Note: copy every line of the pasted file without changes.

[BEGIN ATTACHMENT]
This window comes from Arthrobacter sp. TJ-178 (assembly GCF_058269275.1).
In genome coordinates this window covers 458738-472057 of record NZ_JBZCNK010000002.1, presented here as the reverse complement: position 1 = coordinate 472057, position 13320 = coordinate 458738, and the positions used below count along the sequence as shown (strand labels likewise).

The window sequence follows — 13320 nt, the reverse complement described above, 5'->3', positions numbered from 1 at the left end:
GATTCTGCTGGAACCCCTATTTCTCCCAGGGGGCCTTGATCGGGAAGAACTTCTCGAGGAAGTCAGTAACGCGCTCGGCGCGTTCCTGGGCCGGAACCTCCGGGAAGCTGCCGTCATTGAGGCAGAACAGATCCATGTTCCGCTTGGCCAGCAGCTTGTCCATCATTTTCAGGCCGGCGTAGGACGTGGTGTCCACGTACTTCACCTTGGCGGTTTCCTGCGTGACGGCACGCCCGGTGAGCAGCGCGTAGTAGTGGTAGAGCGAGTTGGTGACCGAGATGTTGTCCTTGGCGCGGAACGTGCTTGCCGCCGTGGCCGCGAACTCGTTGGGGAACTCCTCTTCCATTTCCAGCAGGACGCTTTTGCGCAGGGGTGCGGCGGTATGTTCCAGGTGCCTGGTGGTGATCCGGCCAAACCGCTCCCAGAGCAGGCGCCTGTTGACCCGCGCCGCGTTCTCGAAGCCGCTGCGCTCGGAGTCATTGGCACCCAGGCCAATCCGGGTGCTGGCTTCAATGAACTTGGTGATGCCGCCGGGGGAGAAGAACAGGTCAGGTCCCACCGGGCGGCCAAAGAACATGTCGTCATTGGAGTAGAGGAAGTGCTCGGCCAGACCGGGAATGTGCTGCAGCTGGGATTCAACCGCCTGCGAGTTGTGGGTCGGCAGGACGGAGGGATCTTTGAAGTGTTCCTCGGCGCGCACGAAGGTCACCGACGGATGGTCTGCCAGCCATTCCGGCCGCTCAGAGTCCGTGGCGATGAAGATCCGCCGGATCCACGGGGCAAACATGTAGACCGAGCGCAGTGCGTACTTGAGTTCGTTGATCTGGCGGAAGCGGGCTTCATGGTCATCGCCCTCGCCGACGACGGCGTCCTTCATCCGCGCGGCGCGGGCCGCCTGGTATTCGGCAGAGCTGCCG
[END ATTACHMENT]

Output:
This window comes from Arthrobacter sp. TJ-178 (assembly GCF_058269275.1).
In genome coordinates this window covers 458738-472057 of record NZ_JBZCNK010000002.1, presented here as the reverse complement: position 1 = coordinate 472057, position 13320 = coordinate 458738, and the positions used below count along the sequence as shown (strand labels likewise).

The window sequence follows — 13320 nt, the reverse complement described above, 5'->3', positions numbered from 1 at the left end:
GATTCTGCTGGAACCCCTATTTCTCCCAGGGGGCCTTGATCGGGAAGAACTTCTCGAGGAAGTCAGTAACGCGCTCGGCGCGTTCCTGGGCCGGAACCTCCGGGAAGCTGCCGTCATTGAGGCAGAACAGATCCATGTTCCGCTTGGCCAGCAGCTTGTCCATCATTTTCAGGCCGGCGTAGGACGTGGTGTCCACGTACTTCACCTTGGCGGTTTCCTGCGTGACGGCACGCCCGGTGAGCAGCGCGTAGTAGTGGTAGAGCGAGTTGGTGACCGAGATGTTGTCCTTGGCGCGGAACGTGCTTGCCGCCGTGGCCGCGAACTCGTTGGGGAACTCCTCTTCCATTTCCAGCAGGACGCTTTTGCGCAGGGGTGCGGCGGTATGTTCCAGGTGCCTGGTGGTGATCCGGCCAAACCGCTCCCAGAGCAGGCGCCTGTTGACCCGCGCCGCGTTCTCGAAGCCGCTGCGCTCGGAGTCATTGGCACCCAGGCCAATCCGGGTGCTGGCTTCAATGAACTTGGTGATGCCGCCGGGGGAGAAGAACAGGTCAGGTCCCACCGGGCGGCCAAAGAACATGTCGTCATTGGAGTAGAGGAAGTGCTCGGCCAGACCGGGAATGTGCTGCAGCTGGGATTCAACCGCCTGCGAGTTGTGGGTCGGCAGGACGGAGGGATCTTTGAAGTGTTCCTCGGCGCGCACGAAGGTCACCGACGGATGGTCTGCCAGCCATTCCGGCCGCTCAGAGTCCGTGGCGATGAAGATCCGCCGGATCCACGGGGCAAACATGTAGACCGAGCGCAGTGCGTACTTGAGTTCGTTGATCTGGCGGAAGCGGGCTTCATGGTCATCGCCCTCGCCGACGACGGCGTCCTTCATCCGCGCGGCGCGGGCCGCCTGGTATTCGGCAGAGCTGCCG